Rich in Caffeine and Antioxidants, Ceylon Tea will “warm you if you are cold, cool you if you are hot, cheer you if you are depressed and calm you if you are excited”.
Thus, the dominant position Ceylon Tea enjoys in the global market is not solely due to its celebrated taste and aroma. The numerous health benefits it brings is also a major reason why consumers worldwide have embraced Ceylon tea. Influenced by the best climate conditions and supportive soil varieties, these teas are chock full of nutrients and health benefits.
Each type of tea comes with health benefits that serve both the body and the mind of the consumer. The mental health benefits of Ceylon teas in particular are multiple. Just one sip of this miracle beverage will take care of your mental health just fine.
Ceylon Black Tea is the first type of tea grown in and exported from Sri Lanka. Irrespective of the region it is grown in, Ceylon Black Tea has a classic bold, full, and brisk taste. Traditionally, black tea is steeped in hot water and brewed to be served as a regular cuppa. Today, novel twists have been introduced to the classic black tea and it has now emerged as a widely sought-after beverage – the flavoured iced tea. No matter what form it is presented in, Ceylon Black Tea comes with incomparable mental health benefits.
Among all the types of tea produced by Sri Lanka, black tea is the most oxidized and consequently contains more caffeine than other types of tea. According to research (1), caffeine and theophylline in black tea inhibit the enzyme adenosine 3, 5-cyclic monophosphate (cAMP) phosphodiesterase and this is associated with freshness in mood which links to heightened mental alertness.
Studies further suggest that L-theanine in black tea impacts the brain's electric activity, has psychoactive properties and act as a neurotransmitter; it increases alpha waves of the brain during resting and this is associated with a relaxed mental state. (2)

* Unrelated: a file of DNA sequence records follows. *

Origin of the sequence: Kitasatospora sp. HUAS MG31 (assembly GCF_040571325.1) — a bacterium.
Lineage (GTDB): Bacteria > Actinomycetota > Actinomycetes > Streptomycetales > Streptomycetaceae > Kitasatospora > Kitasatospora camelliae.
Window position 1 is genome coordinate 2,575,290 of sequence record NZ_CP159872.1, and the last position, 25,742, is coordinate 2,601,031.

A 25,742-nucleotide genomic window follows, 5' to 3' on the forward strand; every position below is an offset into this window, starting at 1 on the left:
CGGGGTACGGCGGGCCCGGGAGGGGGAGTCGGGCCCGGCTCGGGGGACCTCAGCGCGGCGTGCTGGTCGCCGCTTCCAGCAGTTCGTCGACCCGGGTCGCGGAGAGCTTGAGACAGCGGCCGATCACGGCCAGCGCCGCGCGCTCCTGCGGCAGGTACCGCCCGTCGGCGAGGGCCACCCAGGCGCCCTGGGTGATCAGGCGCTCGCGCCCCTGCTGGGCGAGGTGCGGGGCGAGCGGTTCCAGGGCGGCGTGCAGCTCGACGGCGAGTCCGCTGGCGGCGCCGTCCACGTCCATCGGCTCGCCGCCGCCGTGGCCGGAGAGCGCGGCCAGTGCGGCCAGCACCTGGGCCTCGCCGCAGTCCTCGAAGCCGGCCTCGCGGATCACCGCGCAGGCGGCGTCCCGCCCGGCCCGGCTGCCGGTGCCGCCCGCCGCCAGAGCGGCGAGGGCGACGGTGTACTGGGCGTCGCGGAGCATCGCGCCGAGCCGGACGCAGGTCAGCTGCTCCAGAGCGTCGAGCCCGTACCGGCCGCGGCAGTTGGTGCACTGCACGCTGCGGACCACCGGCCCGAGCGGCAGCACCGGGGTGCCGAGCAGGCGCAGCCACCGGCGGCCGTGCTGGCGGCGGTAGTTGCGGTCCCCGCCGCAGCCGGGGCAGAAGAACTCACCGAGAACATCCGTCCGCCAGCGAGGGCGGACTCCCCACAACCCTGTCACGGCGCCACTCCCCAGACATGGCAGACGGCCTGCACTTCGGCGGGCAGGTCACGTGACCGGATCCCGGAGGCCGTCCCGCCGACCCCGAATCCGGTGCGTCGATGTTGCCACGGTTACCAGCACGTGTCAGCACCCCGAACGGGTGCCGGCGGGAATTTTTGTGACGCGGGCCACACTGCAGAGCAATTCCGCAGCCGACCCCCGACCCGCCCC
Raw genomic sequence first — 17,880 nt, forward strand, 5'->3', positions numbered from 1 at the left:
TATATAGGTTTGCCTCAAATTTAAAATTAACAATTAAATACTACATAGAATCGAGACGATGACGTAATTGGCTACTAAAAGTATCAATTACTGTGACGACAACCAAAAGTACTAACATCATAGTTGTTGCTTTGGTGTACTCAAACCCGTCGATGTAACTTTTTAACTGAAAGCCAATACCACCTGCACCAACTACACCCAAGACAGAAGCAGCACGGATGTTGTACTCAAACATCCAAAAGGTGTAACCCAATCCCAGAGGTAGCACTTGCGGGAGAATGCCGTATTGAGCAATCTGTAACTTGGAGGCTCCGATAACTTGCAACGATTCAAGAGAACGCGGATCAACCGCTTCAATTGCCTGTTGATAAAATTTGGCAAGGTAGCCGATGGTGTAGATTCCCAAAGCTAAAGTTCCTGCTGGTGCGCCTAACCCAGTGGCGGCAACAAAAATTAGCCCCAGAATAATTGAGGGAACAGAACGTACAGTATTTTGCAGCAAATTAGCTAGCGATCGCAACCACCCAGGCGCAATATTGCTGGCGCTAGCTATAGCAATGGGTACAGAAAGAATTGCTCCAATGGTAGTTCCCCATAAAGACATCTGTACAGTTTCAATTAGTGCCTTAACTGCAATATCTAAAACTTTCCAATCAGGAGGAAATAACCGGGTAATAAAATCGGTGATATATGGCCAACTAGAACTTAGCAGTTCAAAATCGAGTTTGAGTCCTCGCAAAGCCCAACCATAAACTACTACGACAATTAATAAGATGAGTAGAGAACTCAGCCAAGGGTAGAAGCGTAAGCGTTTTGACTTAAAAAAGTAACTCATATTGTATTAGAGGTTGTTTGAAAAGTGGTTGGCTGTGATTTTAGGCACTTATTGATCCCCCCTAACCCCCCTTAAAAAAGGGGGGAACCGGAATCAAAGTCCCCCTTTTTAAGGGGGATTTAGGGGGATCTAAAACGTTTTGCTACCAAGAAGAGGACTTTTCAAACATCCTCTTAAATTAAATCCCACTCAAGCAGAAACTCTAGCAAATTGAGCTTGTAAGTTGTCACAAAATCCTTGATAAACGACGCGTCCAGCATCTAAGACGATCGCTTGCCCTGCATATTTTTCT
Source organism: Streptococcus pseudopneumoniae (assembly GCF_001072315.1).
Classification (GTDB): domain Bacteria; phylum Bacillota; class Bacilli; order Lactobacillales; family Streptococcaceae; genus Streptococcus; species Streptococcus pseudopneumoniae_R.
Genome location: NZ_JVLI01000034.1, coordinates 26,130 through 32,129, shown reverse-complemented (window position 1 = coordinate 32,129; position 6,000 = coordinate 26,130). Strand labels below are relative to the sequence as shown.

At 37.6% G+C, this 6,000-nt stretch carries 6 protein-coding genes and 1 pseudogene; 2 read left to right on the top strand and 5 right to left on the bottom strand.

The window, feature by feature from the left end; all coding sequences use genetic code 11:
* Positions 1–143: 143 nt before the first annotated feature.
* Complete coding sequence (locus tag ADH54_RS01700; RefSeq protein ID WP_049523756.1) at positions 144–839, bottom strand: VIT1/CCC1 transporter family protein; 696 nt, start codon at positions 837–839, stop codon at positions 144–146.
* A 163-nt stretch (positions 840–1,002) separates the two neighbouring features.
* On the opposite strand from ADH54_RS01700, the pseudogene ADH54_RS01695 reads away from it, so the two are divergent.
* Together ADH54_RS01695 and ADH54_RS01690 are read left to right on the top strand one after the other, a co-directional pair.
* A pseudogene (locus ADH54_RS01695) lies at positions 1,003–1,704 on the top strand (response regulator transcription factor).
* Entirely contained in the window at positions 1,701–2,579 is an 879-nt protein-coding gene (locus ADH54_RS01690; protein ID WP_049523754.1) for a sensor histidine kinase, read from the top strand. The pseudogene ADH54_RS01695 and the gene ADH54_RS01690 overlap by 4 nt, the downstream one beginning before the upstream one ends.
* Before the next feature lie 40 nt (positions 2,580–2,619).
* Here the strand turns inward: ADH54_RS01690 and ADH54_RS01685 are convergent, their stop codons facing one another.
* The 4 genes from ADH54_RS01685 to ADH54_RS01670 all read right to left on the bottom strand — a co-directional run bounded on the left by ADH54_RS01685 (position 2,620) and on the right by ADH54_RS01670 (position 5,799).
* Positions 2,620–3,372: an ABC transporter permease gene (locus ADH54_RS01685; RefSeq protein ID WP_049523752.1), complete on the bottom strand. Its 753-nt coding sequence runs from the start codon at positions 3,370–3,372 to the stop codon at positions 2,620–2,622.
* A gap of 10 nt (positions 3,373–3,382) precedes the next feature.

Ceylon Black Tea is also known to stimulate the activity of Gamma-aminobutyric acid (GABA), an inhibitory neurotransmitter that has anti-inflammatory effects and reduces insomnia, high blood pressure, stress, and anxiety (3)
Ceylon White Tea is another type of tea presented by Sri Lanka; it produces a delicate yellow-colored beverage with a naturally sweet subtle flavour. Produced by plucking the buds and leaves of the Camellia sinensis plant before they are fully opened, the uniqueness of Ceylon White Tea is a result of the way that it is processed.
Processing of Ceylon White Tea involves a four-step process that includes withering, fixing, rolling, and drying. The first step involves spreading the leaves out in the sun, drawing the moisture to the surface. The leaves are then subjected to a fixing process where they are gently passed through rollers to bring them down to create their shape and to intensify the flavor. Drying is the final step of the process which ensures fermentation. It inceases and prevents the molding from further developing the flavor.
Due to its unique way of production, Ceylon White Tea is known to reduce the risk of Alzheimer’s and Parkinson’s disease. Not only does it help to fight inflammation, but it also prevents proteins from clumping and damaging the nerves. The polyphenols and EGCG in white tea help to reduce free radicals that is one of the main causes of neurodegenerative diseases like Alzheimer’s and Parkinson's disease.
According to certain studies, white tea can further help to deal with depression. It also lowers the anxiety levels of consumers as it calms the stimuli in the brain. It is also believed that L-theanine present in white tea helps in the production of the neurotransmitter GABA, which further supports natural calming effects.
Green tea is one of the world’s most famous healthy tea drinks. Made from unoxidized leaves of the Camellia sinensis plant, green tea has successfully retained its popularity through the decades. A major reason behind this unwavering popularity is the health benefits Ceylon Green Tea brings to consumers, both in terms of mental health and physical health.
Research has found that green tea improves one’s mood and helps with depression(4); several studies that involved both animals and humans bear evidence to this. For example, a cross-sectional study that measured the depression levels of 1058 elderly Japanese participants found that the consumption of green tea is independently related to the reduction of depressive symptoms.
It has been further found that L-theanine in green tea serves as an anxiolytic agent and reduces anxiety. Another study concluded that the consumption of green tea is related to the reduced incidence of dementia; the study found that research participants who drank 5 or more cups of green tea developed dementia 27% less often than those who consumed less than 1 cup of green tea.